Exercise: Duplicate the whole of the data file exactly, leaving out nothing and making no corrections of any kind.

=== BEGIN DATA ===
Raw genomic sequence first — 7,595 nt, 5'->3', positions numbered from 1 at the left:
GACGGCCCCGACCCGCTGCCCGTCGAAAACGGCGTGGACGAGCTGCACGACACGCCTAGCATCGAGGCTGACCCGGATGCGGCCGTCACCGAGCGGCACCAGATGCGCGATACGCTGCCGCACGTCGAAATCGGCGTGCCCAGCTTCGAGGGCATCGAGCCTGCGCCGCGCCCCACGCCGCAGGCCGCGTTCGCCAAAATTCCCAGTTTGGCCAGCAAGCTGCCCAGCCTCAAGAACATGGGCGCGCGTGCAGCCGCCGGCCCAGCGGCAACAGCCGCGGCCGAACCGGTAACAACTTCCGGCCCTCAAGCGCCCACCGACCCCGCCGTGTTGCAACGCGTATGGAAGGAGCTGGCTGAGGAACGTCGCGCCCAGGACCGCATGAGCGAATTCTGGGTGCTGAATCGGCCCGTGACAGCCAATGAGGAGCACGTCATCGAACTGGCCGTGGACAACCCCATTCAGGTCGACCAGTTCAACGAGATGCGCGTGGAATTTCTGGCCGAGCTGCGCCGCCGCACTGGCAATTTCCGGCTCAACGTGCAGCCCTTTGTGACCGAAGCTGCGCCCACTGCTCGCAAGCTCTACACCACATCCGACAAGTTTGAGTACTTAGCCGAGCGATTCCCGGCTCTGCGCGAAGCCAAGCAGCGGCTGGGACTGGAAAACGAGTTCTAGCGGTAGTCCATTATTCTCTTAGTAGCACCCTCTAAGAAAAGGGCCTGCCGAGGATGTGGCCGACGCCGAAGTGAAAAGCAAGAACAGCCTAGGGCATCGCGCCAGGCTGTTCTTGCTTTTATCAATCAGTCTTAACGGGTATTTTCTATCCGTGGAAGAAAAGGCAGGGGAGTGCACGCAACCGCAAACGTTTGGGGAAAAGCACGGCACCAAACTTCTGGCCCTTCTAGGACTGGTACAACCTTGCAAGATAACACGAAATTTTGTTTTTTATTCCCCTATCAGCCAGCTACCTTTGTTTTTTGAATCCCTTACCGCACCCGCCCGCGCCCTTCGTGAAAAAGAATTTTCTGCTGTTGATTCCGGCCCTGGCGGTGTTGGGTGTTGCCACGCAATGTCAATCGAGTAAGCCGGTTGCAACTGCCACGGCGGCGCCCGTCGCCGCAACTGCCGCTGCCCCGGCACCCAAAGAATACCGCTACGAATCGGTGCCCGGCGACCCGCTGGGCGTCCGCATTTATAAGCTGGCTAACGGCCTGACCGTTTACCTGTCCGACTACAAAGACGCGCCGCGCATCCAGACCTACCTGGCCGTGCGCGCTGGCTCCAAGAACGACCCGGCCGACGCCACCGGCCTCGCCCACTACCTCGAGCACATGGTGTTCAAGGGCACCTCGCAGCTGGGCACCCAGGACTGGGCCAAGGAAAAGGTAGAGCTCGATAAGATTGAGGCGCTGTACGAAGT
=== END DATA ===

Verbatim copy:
Raw genomic sequence first — 7,595 nt, 5'->3', positions numbered from 1 at the left:
GACGGCCCCGACCCGCTGCCCGTCGAAAACGGCGTGGACGAGCTGCACGACACGCCTAGCATCGAGGCTGACCCGGATGCGGCCGTCACCGAGCGGCACCAGATGCGCGATACGCTGCCGCACGTCGAAATCGGCGTGCCCAGCTTCGAGGGCATCGAGCCTGCGCCGCGCCCCACGCCGCAGGCCGCGTTCGCCAAAATTCCCAGTTTGGCCAGCAAGCTGCCCAGCCTCAAGAACATGGGCGCGCGTGCAGCCGCCGGCCCAGCGGCAACAGCCGCGGCCGAACCGGTAACAACTTCCGGCCCTCAAGCGCCCACCGACCCCGCCGTGTTGCAACGCGTATGGAAGGAGCTGGCTGAGGAACGTCGCGCCCAGGACCGCATGAGCGAATTCTGGGTGCTGAATCGGCCCGTGACAGCCAATGAGGAGCACGTCATCGAACTGGCCGTGGACAACCCCATTCAGGTCGACCAGTTCAACGAGATGCGCGTGGAATTTCTGGCCGAGCTGCGCCGCCGCACTGGCAATTTCCGGCTCAACGTGCAGCCCTTTGTGACCGAAGCTGCGCCCACTGCTCGCAAGCTCTACACCACATCCGACAAGTTTGAGTACTTAGCCGAGCGATTCCCGGCTCTGCGCGAAGCCAAGCAGCGGCTGGGACTGGAAAACGAGTTCTAGCGGTAGTCCATTATTCTCTTAGTAGCACCCTCTAAGAAAAGGGCCTGCCGAGGATGTGGCCGACGCCGAAGTGAAAAGCAAGAACAGCCTAGGGCATCGCGCCAGGCTGTTCTTGCTTTTATCAATCAGTCTTAACGGGTATTTTCTATCCGTGGAAGAAAAGGCAGGGGAGTGCACGCAACCGCAAACGTTTGGGGAAAAGCACGGCACCAAACTTCTGGCCCTTCTAGGACTGGTACAACCTTGCAAGATAACACGAAATTTTGTTTTTTATTCCCCTATCAGCCAGCTACCTTTGTTTTTTGAATCCCTTACCGCACCCGCCCGCGCCCTTCGTGAAAAAGAATTTTCTGCTGTTGATTCCGGCCCTGGCGGTGTTGGGTGTTGCCACGCAATGTCAATCGAGTAAGCCGGTTGCAACTGCCACGGCGGCGCCCGTCGCCGCAACTGCCGCTGCCCCGGCACCCAAAGAATACCGCTACGAATCGGTGCCCGGCGACCCGCTGGGCGTCCGCATTTATAAGCTGGCTAACGGCCTGACCGTTTACCTGTCCGACTACAAAGACGCGCCGCGCATCCAGACCTACCTGGCCGTGCGCGCTGGCTCCAAGAACGACCCGGCCGACGCCACCGGCCTCGCCCACTACCTCGAGCACATGGTGTTCAAGGGCACCTCGCAGCTGGGCACCCAGGACTGGGCCAAGGAAAAGGTAGAGCTCGATAAGATTGAGGCGCTGTACGAAGT